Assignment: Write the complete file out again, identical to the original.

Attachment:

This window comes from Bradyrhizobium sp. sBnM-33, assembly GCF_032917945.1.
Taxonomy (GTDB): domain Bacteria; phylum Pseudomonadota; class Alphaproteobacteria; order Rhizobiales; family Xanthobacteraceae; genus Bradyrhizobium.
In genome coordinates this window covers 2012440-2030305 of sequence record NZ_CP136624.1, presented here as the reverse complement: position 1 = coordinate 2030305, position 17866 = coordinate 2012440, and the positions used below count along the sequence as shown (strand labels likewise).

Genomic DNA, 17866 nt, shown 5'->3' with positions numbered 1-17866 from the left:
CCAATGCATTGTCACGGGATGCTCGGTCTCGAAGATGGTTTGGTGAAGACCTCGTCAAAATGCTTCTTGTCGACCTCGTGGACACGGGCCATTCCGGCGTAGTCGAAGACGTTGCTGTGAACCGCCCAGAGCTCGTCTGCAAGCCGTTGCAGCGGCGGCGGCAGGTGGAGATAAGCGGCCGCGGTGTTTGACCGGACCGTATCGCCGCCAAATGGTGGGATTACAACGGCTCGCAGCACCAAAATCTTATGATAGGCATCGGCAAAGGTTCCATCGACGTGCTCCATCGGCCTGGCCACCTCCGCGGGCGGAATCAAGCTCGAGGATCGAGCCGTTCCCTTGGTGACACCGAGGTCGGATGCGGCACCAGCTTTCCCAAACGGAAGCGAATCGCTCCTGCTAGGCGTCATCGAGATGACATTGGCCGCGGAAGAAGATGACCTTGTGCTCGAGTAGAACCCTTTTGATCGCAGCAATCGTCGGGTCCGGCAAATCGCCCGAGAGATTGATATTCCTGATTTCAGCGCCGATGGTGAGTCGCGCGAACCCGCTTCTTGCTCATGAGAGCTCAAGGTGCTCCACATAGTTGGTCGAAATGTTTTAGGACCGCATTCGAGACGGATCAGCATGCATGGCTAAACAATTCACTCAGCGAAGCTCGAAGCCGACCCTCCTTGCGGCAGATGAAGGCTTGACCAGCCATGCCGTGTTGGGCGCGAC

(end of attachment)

This window comes from Bradyrhizobium sp. sBnM-33, assembly GCF_032917945.1.
Taxonomy (GTDB): domain Bacteria; phylum Pseudomonadota; class Alphaproteobacteria; order Rhizobiales; family Xanthobacteraceae; genus Bradyrhizobium.
In genome coordinates this window covers 2012440-2030305 of sequence record NZ_CP136624.1, presented here as the reverse complement: position 1 = coordinate 2030305, position 17866 = coordinate 2012440, and the positions used below count along the sequence as shown (strand labels likewise).

Genomic DNA, 17866 nt, shown 5'->3' with positions numbered 1-17866 from the left:
CCAATGCATTGTCACGGGATGCTCGGTCTCGAAGATGGTTTGGTGAAGACCTCGTCAAAATGCTTCTTGTCGACCTCGTGGACACGGGCCATTCCGGCGTAGTCGAAGACGTTGCTGTGAACCGCCCAGAGCTCGTCTGCAAGCCGTTGCAGCGGCGGCGGCAGGTGGAGATAAGCGGCCGCGGTGTTTGACCGGACCGTATCGCCGCCAAATGGTGGGATTACAACGGCTCGCAGCACCAAAATCTTATGATAGGCATCGGCAAAGGTTCCATCGACGTGCTCCATCGGCCTGGCCACCTCCGCGGGCGGAATCAAGCTCGAGGATCGAGCCGTTCCCTTGGTGACACCGAGGTCGGATGCGGCACCAGCTTTCCCAAACGGAAGCGAATCGCTCCTGCTAGGCGTCATCGAGATGACATTGGCCGCGGAAGAAGATGACCTTGTGCTCGAGTAGAACCCTTTTGATCGCAGCAATCGTCGGGTCCGGCAAATCGCCCGAGAGATTGATATTCCTGATTTCAGCGCCGATGGTGAGTCGCGCGAACCCGCTTCTTGCTCATGAGAGCTCAAGGTGCTCCACATAGTTGGTCGAAATGTTTTAGGACCGCATTCGAGACGGATCAGCATGCATGGCTAAACAATTCACTCAGCGAAGCTCGAAGCCGACCCTCCTTGCGGCAGATGAAGGCTTGACCAGCCATGCCGTGTTGGGCGCGAC